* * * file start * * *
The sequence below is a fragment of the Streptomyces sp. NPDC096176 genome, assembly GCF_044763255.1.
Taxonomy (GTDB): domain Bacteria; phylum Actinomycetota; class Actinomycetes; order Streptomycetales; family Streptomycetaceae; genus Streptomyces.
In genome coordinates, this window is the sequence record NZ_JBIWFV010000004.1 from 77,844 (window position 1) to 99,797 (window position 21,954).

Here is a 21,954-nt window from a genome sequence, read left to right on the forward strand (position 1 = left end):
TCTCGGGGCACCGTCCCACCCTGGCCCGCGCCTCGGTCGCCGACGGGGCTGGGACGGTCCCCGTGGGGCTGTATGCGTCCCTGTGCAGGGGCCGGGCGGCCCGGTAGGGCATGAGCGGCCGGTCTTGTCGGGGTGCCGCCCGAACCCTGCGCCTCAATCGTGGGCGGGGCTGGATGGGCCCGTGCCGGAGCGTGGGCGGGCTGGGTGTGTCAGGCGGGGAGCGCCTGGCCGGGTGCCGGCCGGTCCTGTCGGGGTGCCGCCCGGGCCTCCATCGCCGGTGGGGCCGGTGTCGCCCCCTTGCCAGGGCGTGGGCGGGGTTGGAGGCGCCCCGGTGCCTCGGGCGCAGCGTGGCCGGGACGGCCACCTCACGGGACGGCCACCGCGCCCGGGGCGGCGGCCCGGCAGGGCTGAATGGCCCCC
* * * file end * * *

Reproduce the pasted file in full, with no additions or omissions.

The sequence below is a fragment of the Streptomyces sp. NPDC096176 genome, assembly GCF_044763255.1.
Taxonomy (GTDB): domain Bacteria; phylum Actinomycetota; class Actinomycetes; order Streptomycetales; family Streptomycetaceae; genus Streptomyces.
In genome coordinates, this window is the sequence record NZ_JBIWFV010000004.1 from 77,844 (window position 1) to 99,797 (window position 21,954).

Here is a 21,954-nt window from a genome sequence, read left to right on the forward strand (position 1 = left end):
TCTCGGGGCACCGTCCCACCCTGGCCCGCGCCTCGGTCGCCGACGGGGCTGGGACGGTCCCCGTGGGGCTGTATGCGTCCCTGTGCAGGGGCCGGGCGGCCCGGTAGGGCATGAGCGGCCGGTCTTGTCGGGGTGCCGCCCGAACCCTGCGCCTCAATCGTGGGCGGGGCTGGATGGGCCCGTGCCGGAGCGTGGGCGGGCTGGGTGTGTCAGGCGGGGAGCGCCTGGCCGGGTGCCGGCCGGTCCTGTCGGGGTGCCGCCCGGGCCTCCATCGCCGGTGGGGCCGGTGTCGCCCCCTTGCCAGGGCGTGGGCGGGGTTGGAGGCGCCCCGGTGCCTCGGGCGCAGCGTGGCCGGGACGGCCACCTCACGGGACGGCCACCGCGCCCGGGGCGGCGGCCCGGCAGGGCTGAATGGCCCCC